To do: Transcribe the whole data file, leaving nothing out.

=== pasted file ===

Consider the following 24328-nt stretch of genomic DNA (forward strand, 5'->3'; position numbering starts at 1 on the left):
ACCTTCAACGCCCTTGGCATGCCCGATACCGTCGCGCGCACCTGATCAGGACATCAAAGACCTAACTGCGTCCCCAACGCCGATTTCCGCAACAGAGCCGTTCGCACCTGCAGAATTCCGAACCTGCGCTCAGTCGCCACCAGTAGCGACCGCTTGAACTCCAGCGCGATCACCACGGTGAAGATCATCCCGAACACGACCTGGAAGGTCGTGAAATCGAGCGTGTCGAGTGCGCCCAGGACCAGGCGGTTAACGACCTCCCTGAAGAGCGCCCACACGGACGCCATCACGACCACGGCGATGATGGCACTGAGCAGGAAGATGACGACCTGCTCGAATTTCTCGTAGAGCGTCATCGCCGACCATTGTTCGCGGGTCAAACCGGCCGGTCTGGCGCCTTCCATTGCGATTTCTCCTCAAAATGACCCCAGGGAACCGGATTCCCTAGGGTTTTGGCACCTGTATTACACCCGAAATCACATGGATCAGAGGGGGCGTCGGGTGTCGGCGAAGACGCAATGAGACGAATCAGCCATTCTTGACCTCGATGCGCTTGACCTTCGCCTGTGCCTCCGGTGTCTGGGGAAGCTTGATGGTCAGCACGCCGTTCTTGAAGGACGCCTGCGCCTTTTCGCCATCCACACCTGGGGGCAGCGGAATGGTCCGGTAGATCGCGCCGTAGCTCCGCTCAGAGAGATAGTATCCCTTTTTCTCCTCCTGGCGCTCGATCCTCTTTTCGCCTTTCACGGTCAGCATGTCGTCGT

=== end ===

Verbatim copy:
Consider the following 24328-nt stretch of genomic DNA (forward strand, 5'->3'; position numbering starts at 1 on the left):
ACCTTCAACGCCCTTGGCATGCCCGATACCGTCGCGCGCACCTGATCAGGACATCAAAGACCTAACTGCGTCCCCAACGCCGATTTCCGCAACAGAGCCGTTCGCACCTGCAGAATTCCGAACCTGCGCTCAGTCGCCACCAGTAGCGACCGCTTGAACTCCAGCGCGATCACCACGGTGAAGATCATCCCGAACACGACCTGGAAGGTCGTGAAATCGAGCGTGTCGAGTGCGCCCAGGACCAGGCGGTTAACGACCTCCCTGAAGAGCGCCCACACGGACGCCATCACGACCACGGCGATGATGGCACTGAGCAGGAAGATGACGACCTGCTCGAATTTCTCGTAGAGCGTCATCGCCGACCATTGTTCGCGGGTCAAACCGGCCGGTCTGGCGCCTTCCATTGCGATTTCTCCTCAAAATGACCCCAGGGAACCGGATTCCCTAGGGTTTTGGCACCTGTATTACACCCGAAATCACATGGATCAGAGGGGGCGTCGGGTGTCGGCGAAGACGCAATGAGACGAATCAGCCATTCTTGACCTCGATGCGCTTGACCTTCGCCTGTGCCTCCGGTGTCTGGGGAAGCTTGATGGTCAGCACGCCGTTCTTGAAGGACGCCTGCGCCTTTTCGCCATCCACACCTGGGGGCAGCGGAATGGTCCGGTAGATCGCGCCGTAGCTCCGCTCAGAGAGATAGTATCCCTTTTTCTCCTCCTGGCGCTCGATCCTCTTTTCGCCTTTCACGGTCAGCATGTCGTCGT